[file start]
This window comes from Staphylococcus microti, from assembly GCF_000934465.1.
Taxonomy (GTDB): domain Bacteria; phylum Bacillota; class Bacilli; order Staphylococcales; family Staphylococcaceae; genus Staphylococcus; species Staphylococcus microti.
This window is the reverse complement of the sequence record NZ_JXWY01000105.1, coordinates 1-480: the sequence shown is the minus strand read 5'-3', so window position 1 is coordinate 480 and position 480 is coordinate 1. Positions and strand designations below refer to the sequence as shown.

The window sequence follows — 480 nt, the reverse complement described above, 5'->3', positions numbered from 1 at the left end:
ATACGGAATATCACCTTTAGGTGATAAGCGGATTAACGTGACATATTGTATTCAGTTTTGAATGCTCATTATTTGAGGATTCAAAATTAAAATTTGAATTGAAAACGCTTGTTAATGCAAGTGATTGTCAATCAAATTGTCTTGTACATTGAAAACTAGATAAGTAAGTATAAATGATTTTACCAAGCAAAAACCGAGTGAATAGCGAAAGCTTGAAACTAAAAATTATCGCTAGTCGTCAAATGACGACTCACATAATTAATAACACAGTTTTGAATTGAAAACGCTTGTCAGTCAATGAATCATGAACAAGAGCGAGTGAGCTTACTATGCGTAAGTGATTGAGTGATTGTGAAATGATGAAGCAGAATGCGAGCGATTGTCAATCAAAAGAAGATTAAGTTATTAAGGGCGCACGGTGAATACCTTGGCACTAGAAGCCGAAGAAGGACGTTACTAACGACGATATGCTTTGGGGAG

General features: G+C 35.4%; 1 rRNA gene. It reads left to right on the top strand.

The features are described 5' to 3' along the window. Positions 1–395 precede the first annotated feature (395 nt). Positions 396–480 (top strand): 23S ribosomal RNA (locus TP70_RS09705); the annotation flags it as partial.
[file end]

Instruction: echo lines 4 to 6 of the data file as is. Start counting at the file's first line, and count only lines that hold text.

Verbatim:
The window sequence follows — 480 nt, the reverse complement described above, 5'->3', positions numbered from 1 at the left end:
ATACGGAATATCACCTTTAGGTGATAAGCGGATTAACGTGACATATTGTATTCAGTTTTGAATGCTCATTATTTGAGGATTCAAAATTAAAATTTGAATTGAAAACGCTTGTTAATGCAAGTGATTGTCAATCAAATTGTCTTGTACATTGAAAACTAGATAAGTAAGTATAAATGATTTTACCAAGCAAAAACCGAGTGAATAGCGAAAGCTTGAAACTAAAAATTATCGCTAGTCGTCAAATGACGACTCACATAATTAATAACACAGTTTTGAATTGAAAACGCTTGTCAGTCAATGAATCATGAACAAGAGCGAGTGAGCTTACTATGCGTAAGTGATTGAGTGATTGTGAAATGATGAAGCAGAATGCGAGCGATTGTCAATCAAAAGAAGATTAAGTTATTAAGGGCGCACGGTGAATACCTTGGCACTAGAAGCCGAAGAAGGACGTTACTAACGACGATATGCTTTGGGGAG

General features: G+C 35.4%; 1 rRNA gene. It reads left to right on the top strand.